MARCY, N.Y. – A company that produces power and radio frequency seminconductor wafers is building what they're calling the world’s largest silicon carbide device manufacturing facility in Marcy, N.Y., bringing 600 jobs to the region.
The company will use this new location as a silicon carbide wafer fabrication facility, where wafers will be made through water fabrication, a procedure where many repeated sequential processes produce complete circuits on semiconductor wafers.
Cree Inc., a company based out of Durham, N.C., will invest $1 billion in building the new facility, named “North Fab,” creating what they’re calling a “silicon carbide corridor” between Durham and the Utica area.
“This state-of-the-art, automotive-qualified wafer fabrication facility builds on our 30-year heritage of commercializing breakthrough technologies that help our customers deliver next-generation applications. We look forward to connecting our North Carolina and New York innovation hubs to drive the accelerated adoption of silicon carbide,” said Gregg Lowe, CEO of Cree.
Gov. Andrew Cuomo says Cree has committed to create over 600 new jobs within eight years and provide internships and research opportunities for State University of New York students.
"This partnership is vital to strengthening the research and scientific assets that New York State needs today to attract the high-tech industries and jobs of tomorrow," said Cuomo. "This is a crucial step in cultivating the advanced manufacturing infrastructure of New York State, growing the upstate economy and transforming the future of the Mohawk Valley.”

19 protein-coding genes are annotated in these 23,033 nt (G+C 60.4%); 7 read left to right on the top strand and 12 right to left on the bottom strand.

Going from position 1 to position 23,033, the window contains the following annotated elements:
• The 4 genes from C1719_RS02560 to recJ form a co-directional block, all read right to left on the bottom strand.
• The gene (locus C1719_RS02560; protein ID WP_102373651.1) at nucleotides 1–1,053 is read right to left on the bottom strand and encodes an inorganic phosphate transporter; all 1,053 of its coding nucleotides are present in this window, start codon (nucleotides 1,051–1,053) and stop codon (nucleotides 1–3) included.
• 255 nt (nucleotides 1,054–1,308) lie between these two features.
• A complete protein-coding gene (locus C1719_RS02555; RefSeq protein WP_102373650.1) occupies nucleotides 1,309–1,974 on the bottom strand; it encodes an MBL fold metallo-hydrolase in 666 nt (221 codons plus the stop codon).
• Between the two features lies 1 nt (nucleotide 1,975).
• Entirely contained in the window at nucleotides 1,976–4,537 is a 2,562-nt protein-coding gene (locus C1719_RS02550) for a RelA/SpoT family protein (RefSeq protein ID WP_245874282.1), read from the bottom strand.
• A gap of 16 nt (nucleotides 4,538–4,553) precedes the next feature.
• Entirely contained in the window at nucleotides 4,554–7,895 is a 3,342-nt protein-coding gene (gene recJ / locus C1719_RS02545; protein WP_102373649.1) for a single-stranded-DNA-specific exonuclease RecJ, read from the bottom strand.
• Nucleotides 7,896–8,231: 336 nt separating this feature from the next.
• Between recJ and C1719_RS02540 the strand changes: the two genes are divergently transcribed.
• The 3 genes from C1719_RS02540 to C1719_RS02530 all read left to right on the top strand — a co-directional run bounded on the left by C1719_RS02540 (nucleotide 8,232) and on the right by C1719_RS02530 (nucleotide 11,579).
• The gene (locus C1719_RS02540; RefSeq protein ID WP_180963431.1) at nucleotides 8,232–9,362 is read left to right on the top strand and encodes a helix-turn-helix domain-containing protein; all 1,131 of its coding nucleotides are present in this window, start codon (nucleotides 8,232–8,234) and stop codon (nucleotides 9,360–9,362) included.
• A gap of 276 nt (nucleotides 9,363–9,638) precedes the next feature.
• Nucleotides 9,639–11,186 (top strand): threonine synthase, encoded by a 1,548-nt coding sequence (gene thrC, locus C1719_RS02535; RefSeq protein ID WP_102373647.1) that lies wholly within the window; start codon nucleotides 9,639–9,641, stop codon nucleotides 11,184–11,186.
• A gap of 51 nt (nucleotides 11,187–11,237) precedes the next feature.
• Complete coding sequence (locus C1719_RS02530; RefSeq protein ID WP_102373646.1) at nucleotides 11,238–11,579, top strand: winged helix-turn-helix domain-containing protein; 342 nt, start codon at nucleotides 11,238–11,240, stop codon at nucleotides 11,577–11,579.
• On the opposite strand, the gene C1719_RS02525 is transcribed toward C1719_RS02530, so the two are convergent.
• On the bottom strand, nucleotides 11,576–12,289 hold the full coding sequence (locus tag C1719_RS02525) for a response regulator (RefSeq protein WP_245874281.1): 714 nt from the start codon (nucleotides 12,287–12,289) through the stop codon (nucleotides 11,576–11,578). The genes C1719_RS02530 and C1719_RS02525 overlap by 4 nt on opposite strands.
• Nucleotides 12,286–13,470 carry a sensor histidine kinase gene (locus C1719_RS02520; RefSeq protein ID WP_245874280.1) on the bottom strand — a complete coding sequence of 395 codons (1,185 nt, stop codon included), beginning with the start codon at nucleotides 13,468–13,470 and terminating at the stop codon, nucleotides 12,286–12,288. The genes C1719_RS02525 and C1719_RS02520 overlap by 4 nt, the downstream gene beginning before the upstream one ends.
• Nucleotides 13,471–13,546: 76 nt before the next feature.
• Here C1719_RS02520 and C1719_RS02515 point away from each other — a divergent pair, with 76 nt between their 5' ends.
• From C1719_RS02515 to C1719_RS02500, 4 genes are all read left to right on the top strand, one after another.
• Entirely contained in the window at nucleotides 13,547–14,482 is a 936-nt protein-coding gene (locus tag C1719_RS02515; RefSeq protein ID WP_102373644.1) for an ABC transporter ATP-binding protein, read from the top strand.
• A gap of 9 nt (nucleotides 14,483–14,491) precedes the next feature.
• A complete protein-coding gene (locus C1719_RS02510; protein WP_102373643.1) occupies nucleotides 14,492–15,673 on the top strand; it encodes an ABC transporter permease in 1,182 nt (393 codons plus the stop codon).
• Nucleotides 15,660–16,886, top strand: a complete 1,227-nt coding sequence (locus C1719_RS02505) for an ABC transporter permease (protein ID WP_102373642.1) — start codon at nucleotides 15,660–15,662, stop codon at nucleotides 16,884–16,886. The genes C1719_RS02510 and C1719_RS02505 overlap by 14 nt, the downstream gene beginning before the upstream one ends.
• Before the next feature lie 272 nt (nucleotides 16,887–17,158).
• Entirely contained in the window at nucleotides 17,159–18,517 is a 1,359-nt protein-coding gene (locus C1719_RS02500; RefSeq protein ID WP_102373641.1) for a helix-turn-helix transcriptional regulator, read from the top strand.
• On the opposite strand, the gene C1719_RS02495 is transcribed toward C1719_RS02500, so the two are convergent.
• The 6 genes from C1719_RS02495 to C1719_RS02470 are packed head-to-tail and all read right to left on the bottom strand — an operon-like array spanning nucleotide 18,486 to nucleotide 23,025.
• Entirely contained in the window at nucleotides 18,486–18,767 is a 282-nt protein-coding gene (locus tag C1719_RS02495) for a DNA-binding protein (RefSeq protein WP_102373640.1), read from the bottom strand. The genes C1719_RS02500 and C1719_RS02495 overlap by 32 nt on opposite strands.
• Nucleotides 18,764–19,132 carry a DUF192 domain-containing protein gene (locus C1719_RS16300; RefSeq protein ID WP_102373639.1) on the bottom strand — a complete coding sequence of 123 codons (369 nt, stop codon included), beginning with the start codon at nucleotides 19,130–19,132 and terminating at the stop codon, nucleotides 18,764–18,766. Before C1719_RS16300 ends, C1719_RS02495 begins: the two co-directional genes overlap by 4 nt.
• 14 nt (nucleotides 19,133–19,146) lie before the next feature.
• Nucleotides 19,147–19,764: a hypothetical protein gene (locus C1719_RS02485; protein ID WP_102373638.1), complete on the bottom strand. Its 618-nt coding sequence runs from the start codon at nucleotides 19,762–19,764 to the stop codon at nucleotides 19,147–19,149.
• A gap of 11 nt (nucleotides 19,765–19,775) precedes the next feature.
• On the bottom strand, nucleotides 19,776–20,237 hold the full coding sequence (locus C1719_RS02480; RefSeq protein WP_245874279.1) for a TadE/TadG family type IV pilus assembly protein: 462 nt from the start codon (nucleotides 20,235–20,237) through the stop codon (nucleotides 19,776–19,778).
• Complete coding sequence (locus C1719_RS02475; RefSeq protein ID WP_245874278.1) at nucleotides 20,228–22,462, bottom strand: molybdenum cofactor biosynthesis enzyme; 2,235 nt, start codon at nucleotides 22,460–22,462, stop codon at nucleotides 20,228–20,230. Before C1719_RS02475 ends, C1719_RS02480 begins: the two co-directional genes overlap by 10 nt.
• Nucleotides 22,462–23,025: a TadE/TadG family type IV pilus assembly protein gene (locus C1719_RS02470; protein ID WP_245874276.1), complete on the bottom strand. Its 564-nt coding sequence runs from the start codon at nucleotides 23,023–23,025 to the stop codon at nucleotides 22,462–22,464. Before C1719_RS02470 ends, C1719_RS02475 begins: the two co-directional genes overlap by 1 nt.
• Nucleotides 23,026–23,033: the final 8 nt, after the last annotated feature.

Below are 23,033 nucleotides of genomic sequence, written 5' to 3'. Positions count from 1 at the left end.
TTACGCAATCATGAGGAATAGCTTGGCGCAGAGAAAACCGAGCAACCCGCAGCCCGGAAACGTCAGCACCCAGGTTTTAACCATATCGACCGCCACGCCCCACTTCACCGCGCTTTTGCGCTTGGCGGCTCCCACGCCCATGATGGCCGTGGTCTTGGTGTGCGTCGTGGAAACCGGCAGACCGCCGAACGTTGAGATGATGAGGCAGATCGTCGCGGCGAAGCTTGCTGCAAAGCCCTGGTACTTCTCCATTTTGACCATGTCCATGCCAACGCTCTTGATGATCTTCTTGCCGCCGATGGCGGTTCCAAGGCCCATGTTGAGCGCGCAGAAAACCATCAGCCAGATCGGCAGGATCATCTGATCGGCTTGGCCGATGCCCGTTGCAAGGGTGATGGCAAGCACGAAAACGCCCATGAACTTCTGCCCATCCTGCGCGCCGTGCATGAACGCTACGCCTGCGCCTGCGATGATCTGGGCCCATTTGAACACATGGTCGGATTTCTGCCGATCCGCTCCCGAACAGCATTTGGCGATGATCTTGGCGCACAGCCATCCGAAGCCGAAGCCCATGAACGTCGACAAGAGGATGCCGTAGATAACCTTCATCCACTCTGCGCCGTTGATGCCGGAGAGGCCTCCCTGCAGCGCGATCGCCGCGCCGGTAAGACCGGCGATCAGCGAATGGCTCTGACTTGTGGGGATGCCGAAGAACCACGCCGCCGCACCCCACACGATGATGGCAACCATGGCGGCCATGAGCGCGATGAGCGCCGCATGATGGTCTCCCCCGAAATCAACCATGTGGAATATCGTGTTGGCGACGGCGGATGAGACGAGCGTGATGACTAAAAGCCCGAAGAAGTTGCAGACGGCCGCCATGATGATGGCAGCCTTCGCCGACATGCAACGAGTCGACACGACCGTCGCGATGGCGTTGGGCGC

SUNY has also committed to match up to $5 million in semiconductor-related research funding from Cree for the SUNY system.
"SUNY Poly is committed to providing a top-tier education, enabling our students to thrive in the 21st century economy in the Mohawk Valley, across New York State, and beyond. Our commitment dovetails perfectly with today's announcement, and SUNY Poly is proud to contribute to the continuing growth of future research and innovation capacity in New York State,” said Dr. Grace Wang, interim president at SUNY Poly.
The new fabrication facility, as part of a project to increase capacity for its Wolfspeed silicon carbide and GaN business, will be a highly-automated factory with greater output capability. Through a strategic partnership with the governor's office and other state and local agencies and entities, the decision to build in New York will allow for continued future expansion.
Silicon carbide is at the core of the move to electric vehicles and the rollout of ultrafast 5G networks. This enables greater system efficiencies that result in electric cars with longer range and faster charging, while reducing cost, lowering weight and conserving space.
The size of the new facility will be up to 480,000 square-feet upon completion, approximately one-fourth of which will be clean room space, providing room for future expansion.
As part of the partnership, Cree will be investing approximately $1 billion in construction, equipment and other related costs for the New York fab. New York state will provide a $500 million grant from Empire State Development and Cree will be eligible for additional local incentives and abatements as well as equipment and tooling from SUNY.